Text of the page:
where the fermion spinor is denoted by y. Each possible particle species has its own set of coefficients. For a single particle the a m term can be absorbed by making a field redefinition y ---> e-ia.xy. However, in multi-particle theories involving fermion interactions one cannot remove am for all fermions [89]. However, one can always eliminate one of the am, i.e. only the differences between am for various particles are actually observable.

As an aside, we note that there are additional dimension < 4 U (1) invariant terms for fermions that could be added to the mSME once SU (2) gauge invariance is broken. These operators are

1 --<--> 1 -- <--> i -- <--> -en y Dn y - -fnyg5 Dn y + -gcmnyscm Dn y. (34) 2 2 4
These terms do not arise from gauge breaking of the renormalizable mSME in the previous Section 4.1.2. However, they might arise from non-renormalizable terms in an EFT expansion. As such, technically they should be constrained along with everything else. However, since their origin can only be from higher dimension operators they are expected to be much smaller than the terms that come directly from the mSME.7 Current tests of Lorentz invariance for gauge bosons directly constrain only the electromagnetic sector. The Lorentz violating terms for electromagnetism are
1- kc mn 1- k c mn - 4(kF )kcmnF F + 2(kAF ) ekcmnA F , (35)
where the kF term is CPT even and the kAF term is CPT odd. The kAF term makes the theory unstable, so we assume it is zero from here forward unless otherwise noted (see Section 6.3). Now that we have the requisite notation to compare Lorentz violating effects directly with observation we turn to the most common subset of the mSME, Lorentz violating QED.

4.1.4 Lorentz violating QED

In many Lorentz violating tests, the relevant particles are photons and electrons, making Lorentz violating QED the appropriate theory. The relevant Lorentz violating operators are given by Equation (32View Equation, 33View Equation, 35View Equation). The dispersion relation for photons will be useful when deriving birefringence constraints on kF. If kF /= 0, spacetime acts as a anisotropic medium, and different photon polarizations propagate at different speeds. The two photon polarizations, labelled e±, have the dispersion relation [179Jump To The Next Citation Point]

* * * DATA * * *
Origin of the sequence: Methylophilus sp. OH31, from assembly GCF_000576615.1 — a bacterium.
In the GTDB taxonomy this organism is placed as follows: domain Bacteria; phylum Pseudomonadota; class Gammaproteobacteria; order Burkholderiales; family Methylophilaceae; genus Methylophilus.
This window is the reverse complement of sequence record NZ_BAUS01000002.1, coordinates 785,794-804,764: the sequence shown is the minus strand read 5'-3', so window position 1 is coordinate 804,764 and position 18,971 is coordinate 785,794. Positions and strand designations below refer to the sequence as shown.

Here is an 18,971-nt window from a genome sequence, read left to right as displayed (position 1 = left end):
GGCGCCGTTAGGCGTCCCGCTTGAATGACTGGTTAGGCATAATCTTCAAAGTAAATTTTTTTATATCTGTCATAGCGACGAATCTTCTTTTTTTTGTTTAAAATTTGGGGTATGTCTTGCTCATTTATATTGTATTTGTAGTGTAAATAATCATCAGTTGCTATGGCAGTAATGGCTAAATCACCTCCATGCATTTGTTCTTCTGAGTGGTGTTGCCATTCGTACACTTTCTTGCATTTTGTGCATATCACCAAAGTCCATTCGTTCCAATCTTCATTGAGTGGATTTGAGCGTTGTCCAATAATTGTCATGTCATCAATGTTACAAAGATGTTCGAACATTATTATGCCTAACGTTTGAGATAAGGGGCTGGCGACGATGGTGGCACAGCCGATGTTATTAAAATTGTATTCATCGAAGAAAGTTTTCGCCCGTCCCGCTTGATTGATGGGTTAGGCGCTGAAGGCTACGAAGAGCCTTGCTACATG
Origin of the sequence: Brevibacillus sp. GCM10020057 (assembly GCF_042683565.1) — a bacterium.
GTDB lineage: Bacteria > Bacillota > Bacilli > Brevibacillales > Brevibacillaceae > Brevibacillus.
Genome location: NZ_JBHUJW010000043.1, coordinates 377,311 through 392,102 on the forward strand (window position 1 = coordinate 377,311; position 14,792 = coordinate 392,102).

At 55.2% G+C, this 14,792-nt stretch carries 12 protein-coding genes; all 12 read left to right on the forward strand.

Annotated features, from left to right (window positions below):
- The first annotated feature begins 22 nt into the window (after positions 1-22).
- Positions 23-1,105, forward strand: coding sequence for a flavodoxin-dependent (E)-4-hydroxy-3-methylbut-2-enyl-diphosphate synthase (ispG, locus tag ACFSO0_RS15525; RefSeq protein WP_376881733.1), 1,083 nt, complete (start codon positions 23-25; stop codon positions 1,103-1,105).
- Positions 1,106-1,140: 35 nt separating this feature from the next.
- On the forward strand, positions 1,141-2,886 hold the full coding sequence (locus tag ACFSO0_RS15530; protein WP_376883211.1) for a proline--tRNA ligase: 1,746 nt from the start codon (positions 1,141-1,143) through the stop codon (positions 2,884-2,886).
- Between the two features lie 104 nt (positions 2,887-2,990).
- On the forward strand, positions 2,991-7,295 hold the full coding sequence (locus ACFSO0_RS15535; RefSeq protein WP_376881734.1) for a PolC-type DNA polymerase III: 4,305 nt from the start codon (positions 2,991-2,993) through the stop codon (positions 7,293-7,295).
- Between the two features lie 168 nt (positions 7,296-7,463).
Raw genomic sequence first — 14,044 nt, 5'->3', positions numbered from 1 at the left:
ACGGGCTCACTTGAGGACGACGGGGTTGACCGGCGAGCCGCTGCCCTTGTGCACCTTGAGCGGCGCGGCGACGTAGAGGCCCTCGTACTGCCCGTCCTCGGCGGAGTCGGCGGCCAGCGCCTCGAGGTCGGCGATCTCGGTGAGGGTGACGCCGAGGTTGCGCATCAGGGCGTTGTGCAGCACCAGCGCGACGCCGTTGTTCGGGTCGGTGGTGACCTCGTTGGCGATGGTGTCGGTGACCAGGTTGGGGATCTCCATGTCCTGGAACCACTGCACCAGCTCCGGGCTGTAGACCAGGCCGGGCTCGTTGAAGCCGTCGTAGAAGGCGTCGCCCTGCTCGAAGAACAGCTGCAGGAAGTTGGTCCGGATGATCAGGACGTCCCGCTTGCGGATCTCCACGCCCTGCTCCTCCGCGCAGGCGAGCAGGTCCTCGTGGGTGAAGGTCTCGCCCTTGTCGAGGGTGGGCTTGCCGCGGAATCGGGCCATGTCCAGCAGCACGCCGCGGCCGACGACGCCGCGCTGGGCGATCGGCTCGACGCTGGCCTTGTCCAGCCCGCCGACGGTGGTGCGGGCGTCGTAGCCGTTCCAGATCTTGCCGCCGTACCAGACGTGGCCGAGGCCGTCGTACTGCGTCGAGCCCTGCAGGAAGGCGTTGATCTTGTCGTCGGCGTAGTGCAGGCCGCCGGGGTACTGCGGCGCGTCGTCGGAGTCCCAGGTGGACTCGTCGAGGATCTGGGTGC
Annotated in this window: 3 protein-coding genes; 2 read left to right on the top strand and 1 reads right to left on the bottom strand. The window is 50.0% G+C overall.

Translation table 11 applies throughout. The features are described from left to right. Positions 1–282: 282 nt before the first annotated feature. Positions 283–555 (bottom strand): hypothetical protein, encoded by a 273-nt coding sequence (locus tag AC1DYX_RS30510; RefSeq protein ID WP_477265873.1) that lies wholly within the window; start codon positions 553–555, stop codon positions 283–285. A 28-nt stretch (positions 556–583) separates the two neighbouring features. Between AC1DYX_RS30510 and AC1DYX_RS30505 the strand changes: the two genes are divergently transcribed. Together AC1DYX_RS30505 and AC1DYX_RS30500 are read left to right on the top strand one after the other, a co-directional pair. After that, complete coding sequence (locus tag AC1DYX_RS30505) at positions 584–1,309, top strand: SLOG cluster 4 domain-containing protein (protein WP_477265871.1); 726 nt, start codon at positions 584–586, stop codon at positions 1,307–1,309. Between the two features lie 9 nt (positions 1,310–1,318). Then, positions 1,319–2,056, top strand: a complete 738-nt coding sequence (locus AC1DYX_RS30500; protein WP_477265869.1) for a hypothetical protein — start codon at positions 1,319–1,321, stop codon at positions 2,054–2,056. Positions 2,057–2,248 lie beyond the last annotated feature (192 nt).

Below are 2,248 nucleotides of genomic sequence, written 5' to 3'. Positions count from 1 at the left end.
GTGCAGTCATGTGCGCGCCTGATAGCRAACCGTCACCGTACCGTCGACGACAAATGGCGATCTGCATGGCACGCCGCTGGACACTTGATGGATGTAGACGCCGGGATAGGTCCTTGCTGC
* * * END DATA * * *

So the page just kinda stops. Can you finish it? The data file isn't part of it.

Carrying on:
| | E = (1 + r ± s)|--->p |, (36) | |
where r = 1~ka 2 a, s2 = 1(~k )2- r2 2 ab, ~k = (k ) p^g ^pd ab F agbd, and p^a = pa/|--->p |. Strong limits can be placed on this birefringent effect from astrophysical sources [179Jump To The Next Citation Point], as detailed in Section 6.3.

A simplifying assumption that is often made is rotational symmetry. With rotational symmetry all the Lorentz violating tensors must be reducible to products of a vector field, which we denote by ua, that describes the preferred frame. We will normalize ua to have components (1,0,0,0) in the preferred frame, placing constraints on the coefficients instead. The rotationally invariant extra terms are

-- m 1- --m <-->n 1- -- m <--> n - bumyg5g y + 2icumun yg D y + 2 idumun yg5g D y (37)
for electrons and
- 1(k )u j u F kcFmn (38) 4 F k cm n
for photons. The high energy (EPl » E » m) dispersion relations for the mSME will be necessary later. To lowest order in the Lorentz violating coefficients they are
2 2 2 (1) (2) 2 E = m + p + fe p + fe p , 2 ( (2)) 2 (39) E = 1 + fg p ,
where, if s = ± 1 is the helicity state of the electron, (1) (2) fe = - 2bs,fe = - (c - ds), and (2) fg = kF/2. The positron dispersion relation is the same as Equation (39View Equation) with the replacement p-- > - p, which will change only the f (1e) term.

In the QED sector dimension five operators that give rise to n = 3 type dispersion have also been investigated by [230Jump To The Next Citation Point] with the assumption of rotational symmetry:

-q--umFma(u .@)(un ~Fna) + -1--umygm(jLPL + jRPR)(u .@)2y, (40) EPl EPl
where P = 1/2(1 ± g5) L,R are the usual left and right projection operators and ~F ab = 1eabgdF 2 gd is the dual of Fab. One should note that these operators violate CPT. Furthermore, they are not the only dimension five operators, a mistake that has sometimes been made in the literature. For example, we could have uaubyDaDby. These other operators, however, do not give rise to n = 3 dispersion as they are CPT even.

The birefringent dispersion relation for photons that results from Equation (40View Equation) is

fg(3)E3 E2 = p2 ± ------- (41) EPl
for right (+) and left (-) circularly polarized photons, where f(g3)= 2q. Similarly, the high energy electron dispersion is
f (3) E3 E2 = m2 + p2 + -e(R,L)---, (42) EPl
where (3) fe(R,L) = 2jR,L.8 We note that since the dimension five operators violate CPT, they give rise to different dispersions for positrons than electrons. While the coefficients for the positive and negative helicity states of an electron are 2j R and 2j L, the corresponding coefficients for a positron’s positive and negative helicity states are - 2jL and - 2jR. This will be crucially important when deriving constraints on these operators from photon decay.